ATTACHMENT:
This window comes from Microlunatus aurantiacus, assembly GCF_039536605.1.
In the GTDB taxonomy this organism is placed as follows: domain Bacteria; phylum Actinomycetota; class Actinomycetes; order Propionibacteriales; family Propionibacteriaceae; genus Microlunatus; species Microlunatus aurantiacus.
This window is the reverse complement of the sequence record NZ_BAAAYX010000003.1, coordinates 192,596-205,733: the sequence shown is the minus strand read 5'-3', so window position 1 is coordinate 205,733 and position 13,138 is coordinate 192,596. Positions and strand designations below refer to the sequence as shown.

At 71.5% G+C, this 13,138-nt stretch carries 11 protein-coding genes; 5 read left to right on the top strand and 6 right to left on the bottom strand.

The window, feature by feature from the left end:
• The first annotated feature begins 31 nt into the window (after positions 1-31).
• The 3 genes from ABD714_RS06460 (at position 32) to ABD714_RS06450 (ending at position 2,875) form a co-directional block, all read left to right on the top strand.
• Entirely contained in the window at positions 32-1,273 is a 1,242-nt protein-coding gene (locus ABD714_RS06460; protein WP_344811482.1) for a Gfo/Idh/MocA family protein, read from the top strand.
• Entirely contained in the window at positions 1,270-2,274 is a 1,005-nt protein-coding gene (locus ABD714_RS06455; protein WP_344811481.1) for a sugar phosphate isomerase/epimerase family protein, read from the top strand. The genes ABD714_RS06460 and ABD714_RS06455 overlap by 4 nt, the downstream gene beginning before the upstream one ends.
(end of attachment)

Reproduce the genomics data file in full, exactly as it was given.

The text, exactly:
This window comes from Microlunatus aurantiacus, assembly GCF_039536605.1.
In the GTDB taxonomy this organism is placed as follows: domain Bacteria; phylum Actinomycetota; class Actinomycetes; order Propionibacteriales; family Propionibacteriaceae; genus Microlunatus; species Microlunatus aurantiacus.
This window is the reverse complement of the sequence record NZ_BAAAYX010000003.1, coordinates 192,596-205,733: the sequence shown is the minus strand read 5'-3', so window position 1 is coordinate 205,733 and position 13,138 is coordinate 192,596. Positions and strand designations below refer to the sequence as shown.

At 71.5% G+C, this 13,138-nt stretch carries 11 protein-coding genes; 5 read left to right on the top strand and 6 right to left on the bottom strand.

The window, feature by feature from the left end:
• The first annotated feature begins 31 nt into the window (after positions 1-31).
• The 3 genes from ABD714_RS06460 (at position 32) to ABD714_RS06450 (ending at position 2,875) form a co-directional block, all read left to right on the top strand.
• Entirely contained in the window at positions 32-1,273 is a 1,242-nt protein-coding gene (locus ABD714_RS06460; protein WP_344811482.1) for a Gfo/Idh/MocA family protein, read from the top strand.
• Entirely contained in the window at positions 1,270-2,274 is a 1,005-nt protein-coding gene (locus ABD714_RS06455; protein WP_344811481.1) for a sugar phosphate isomerase/epimerase family protein, read from the top strand. The genes ABD714_RS06460 and ABD714_RS06455 overlap by 4 nt, the downstream gene beginning before the upstream one ends.